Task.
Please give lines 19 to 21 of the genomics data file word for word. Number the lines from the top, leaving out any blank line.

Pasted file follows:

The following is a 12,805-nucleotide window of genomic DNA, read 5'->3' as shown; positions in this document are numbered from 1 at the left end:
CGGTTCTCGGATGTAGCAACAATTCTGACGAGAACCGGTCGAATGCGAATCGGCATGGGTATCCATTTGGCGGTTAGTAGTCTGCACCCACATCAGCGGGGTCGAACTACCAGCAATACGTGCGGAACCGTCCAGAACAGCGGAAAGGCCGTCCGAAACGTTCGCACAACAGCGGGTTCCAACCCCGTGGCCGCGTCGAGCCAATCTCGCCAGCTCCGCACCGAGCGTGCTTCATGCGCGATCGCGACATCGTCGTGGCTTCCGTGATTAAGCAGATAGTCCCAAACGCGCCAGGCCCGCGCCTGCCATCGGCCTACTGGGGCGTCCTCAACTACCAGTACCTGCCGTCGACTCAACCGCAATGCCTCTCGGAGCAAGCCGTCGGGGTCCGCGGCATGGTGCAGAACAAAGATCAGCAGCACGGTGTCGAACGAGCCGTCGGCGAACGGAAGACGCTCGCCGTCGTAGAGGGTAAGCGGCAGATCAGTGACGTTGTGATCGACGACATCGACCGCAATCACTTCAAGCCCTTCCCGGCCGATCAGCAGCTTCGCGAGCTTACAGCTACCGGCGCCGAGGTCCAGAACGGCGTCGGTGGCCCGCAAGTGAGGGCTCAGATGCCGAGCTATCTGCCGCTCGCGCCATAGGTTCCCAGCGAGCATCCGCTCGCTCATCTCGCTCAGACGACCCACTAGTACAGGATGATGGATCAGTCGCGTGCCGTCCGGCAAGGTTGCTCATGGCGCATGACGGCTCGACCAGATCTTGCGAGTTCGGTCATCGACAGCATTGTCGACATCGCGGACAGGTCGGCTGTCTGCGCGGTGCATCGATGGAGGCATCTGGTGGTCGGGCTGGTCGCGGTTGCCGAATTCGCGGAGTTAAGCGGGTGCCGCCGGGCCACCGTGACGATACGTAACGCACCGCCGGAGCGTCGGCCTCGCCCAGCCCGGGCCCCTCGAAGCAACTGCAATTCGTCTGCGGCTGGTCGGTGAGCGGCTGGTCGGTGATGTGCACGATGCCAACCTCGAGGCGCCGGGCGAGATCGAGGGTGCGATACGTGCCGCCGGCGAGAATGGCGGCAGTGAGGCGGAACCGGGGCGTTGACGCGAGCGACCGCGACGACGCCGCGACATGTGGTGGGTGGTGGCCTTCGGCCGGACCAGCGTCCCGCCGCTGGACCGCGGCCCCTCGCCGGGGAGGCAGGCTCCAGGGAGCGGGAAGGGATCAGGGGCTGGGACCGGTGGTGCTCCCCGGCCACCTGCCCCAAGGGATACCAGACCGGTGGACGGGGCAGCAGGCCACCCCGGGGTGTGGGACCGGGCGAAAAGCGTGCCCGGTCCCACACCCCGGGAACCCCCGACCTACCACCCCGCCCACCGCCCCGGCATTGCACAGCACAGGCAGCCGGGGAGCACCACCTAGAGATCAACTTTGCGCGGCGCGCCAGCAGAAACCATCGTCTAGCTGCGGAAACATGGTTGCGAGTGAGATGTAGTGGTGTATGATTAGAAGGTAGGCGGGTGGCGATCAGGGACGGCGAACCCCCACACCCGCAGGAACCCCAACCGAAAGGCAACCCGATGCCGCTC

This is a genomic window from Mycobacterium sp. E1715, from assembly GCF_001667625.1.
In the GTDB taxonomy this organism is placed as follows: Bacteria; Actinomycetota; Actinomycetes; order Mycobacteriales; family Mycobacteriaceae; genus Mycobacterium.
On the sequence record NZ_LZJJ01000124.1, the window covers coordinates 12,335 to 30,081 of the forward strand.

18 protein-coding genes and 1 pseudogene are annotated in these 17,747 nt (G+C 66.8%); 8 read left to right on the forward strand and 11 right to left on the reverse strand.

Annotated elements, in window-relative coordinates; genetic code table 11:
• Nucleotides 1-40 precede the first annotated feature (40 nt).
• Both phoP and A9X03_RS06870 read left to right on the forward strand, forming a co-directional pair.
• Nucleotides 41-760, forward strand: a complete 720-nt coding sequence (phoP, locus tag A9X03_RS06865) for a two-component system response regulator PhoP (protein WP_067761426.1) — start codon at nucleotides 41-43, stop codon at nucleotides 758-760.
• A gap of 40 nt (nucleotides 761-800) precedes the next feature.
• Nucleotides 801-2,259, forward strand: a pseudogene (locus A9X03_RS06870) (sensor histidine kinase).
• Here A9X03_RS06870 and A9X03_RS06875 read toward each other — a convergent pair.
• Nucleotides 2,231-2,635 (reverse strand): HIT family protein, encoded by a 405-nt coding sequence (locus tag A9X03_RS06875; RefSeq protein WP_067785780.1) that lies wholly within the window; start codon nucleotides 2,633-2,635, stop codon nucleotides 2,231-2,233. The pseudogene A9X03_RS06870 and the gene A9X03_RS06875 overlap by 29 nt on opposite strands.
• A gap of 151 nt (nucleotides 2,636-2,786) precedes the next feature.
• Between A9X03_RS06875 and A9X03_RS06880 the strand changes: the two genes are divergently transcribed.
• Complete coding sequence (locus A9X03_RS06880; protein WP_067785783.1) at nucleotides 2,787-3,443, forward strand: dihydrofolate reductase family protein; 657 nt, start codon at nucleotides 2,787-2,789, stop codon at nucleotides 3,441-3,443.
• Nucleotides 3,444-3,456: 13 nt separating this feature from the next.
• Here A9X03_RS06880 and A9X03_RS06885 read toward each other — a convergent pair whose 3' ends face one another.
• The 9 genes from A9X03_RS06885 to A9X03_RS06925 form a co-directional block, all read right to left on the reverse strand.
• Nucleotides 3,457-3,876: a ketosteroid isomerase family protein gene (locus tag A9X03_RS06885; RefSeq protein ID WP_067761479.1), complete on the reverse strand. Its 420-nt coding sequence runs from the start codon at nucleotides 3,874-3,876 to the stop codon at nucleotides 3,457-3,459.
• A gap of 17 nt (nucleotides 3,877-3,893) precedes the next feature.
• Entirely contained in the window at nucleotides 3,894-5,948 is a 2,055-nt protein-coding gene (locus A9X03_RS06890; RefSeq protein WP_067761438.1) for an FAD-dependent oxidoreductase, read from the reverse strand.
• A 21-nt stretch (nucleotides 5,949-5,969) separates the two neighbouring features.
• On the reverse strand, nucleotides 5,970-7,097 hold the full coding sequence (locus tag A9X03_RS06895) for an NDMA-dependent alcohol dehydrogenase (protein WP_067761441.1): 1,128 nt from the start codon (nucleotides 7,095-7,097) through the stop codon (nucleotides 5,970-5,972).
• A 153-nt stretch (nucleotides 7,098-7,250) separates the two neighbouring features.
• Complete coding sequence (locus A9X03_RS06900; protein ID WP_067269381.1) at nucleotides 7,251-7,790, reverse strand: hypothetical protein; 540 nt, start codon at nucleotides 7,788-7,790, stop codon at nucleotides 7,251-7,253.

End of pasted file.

• Here A9X03_RS06880 and A9X03_RS06885 read toward each other — a convergent pair whose 3' ends face one another.
• The 9 genes from A9X03_RS06885 to A9X03_RS06925 form a co-directional block, all read right to left on the reverse strand.
• Nucleotides 3,457-3,876: a ketosteroid isomerase family protein gene (locus tag A9X03_RS06885; RefSeq protein ID WP_067761479.1), complete on the reverse strand. Its 420-nt coding sequence runs from the start codon at nucleotides 3,874-3,876 to the stop codon at nucleotides 3,457-3,459.